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Handheld ultraviolet Covid-19-killing devices are on the horizon

Image credit: Science Photo Library

A handheld device that emits ultraviolet light to disinfect areas possibly contaminated by coronavirus is now feasible, according to researchers from two Japanese universities and the University of Minnesota.

UV radiation in the 200 to 300 nanometer range has been shown to destroy the Covid-19 virus and make it incapable of reproducing and infecting.

While widespread adoption of this approach is currently in demand, it requires UV radiation sources that emit sufficiently high doses of UV light.

Devices with these high doses do currently exist, but the UV radiation source is typically an expensive gas discharge lamp containing mercury, which requires high power, has a relatively short lifespan and is bulky.

High-performance UV light-emitting diodes would be a much more portable, long-lasting and energy-efficient solution, but while these LEDs exist applying a current to them for light emission is complicated by the fact that the electrode material also has to be transparent to UV light.

“You have to ensure a sufficient UV light dose to kill all the viruses,” said Penn State associate professor Roman Engel-Herbert. “This means you need a high-performance UV LED emitting a high intensity of UV light, which is currently limited by the transparent electrode material being used.”

While finding transparent electrode materials operating in the visible spectrum for displays, smartphones and LED lighting is a long-standing problem, the challenge is even more difficult for ultraviolet light.

“There is currently no good solution for a UV-transparent electrode,” said Joseph Roth, doctoral candidate in Materials Science and Engineering at Penn State.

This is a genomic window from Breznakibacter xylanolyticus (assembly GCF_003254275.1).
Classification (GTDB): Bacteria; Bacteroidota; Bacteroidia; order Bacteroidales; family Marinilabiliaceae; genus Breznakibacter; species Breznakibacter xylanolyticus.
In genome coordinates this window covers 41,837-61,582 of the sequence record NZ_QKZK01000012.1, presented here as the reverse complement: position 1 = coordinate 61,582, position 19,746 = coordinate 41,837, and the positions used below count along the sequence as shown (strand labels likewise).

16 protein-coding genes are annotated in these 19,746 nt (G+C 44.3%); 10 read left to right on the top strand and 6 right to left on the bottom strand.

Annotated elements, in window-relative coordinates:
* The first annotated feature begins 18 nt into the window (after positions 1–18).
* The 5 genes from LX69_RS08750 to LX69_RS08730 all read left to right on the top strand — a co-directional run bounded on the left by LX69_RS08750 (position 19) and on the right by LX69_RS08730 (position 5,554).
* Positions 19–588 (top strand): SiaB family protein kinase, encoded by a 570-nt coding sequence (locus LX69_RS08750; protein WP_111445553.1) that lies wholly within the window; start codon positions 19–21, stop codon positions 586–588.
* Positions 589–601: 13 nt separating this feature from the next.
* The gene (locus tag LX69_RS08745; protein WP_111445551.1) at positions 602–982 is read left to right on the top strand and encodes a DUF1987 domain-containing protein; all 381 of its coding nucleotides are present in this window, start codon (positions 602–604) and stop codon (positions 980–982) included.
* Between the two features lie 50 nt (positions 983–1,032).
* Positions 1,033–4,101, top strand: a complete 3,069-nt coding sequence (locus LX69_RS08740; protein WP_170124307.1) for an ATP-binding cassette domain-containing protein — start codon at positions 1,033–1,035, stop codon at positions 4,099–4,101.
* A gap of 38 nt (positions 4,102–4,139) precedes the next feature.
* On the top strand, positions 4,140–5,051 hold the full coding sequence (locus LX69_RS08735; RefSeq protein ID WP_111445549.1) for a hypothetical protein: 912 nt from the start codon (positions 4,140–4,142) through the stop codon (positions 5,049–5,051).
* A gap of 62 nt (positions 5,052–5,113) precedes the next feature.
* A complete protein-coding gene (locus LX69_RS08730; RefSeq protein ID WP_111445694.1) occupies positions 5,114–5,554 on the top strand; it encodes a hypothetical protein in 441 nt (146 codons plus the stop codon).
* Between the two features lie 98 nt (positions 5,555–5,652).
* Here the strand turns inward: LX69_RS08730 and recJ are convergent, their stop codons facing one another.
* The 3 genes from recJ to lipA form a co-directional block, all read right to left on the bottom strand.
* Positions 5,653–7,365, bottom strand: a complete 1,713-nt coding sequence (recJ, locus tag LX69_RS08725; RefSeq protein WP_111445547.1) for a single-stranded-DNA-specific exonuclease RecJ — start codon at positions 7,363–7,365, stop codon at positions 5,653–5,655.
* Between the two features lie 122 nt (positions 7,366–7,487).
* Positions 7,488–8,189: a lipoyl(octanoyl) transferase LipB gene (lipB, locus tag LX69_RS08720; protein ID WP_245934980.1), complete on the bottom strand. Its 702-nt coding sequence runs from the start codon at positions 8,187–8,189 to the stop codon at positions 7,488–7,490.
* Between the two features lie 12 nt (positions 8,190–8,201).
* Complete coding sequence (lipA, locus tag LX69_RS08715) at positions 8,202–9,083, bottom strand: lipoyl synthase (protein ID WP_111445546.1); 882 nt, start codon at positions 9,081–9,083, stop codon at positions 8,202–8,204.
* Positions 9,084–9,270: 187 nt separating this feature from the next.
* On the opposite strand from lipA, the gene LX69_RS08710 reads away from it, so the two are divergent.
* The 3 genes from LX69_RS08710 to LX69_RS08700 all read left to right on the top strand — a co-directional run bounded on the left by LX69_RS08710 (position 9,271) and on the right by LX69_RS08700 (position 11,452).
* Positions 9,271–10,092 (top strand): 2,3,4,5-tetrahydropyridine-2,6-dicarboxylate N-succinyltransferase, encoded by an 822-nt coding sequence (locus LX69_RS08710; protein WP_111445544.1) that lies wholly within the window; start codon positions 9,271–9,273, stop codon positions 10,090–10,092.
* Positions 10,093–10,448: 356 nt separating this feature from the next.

“Right now, the current material solution commonly employed for visible light application is used despite it being too absorbing in the UV range. There is simply no good material choice for a UV-transparent conductor material that has been identified.”

Finding a new material with the right composition is key to advancing UV LED performance. The researchers believe that a solution might be found in a recently discovered new class of transparent conductors.

They underwent testing of a material called strontium niobite, which has been theoretically shown to work as a UV transparent conductor. While these films held the promise of the theoretical predictions, the researchers needed a deposition method to integrate them in a scalable way.

“We immediately tried to grow these films using the standard film-growth technique widely adopted in industry, called sputtering,” Roth said. “We were successful.”

This is a critical step towards technology maturation which makes it possible to integrate this new material into UV LEDs at low cost and high quantity.

“While our first motivation in developing UV transparent conductors was to build an economic solution for water disinfection, we now realise that this breakthrough discovery potentially offers a solution to deactivate Covid-19 in aerosols that might be distributed in HVAC systems of buildings,” Roth explained.

Other areas of application for virus disinfection are densely and frequently populated areas, such as theatres, sports arenas and public transportation vehicles such as buses, subways and airplanes.

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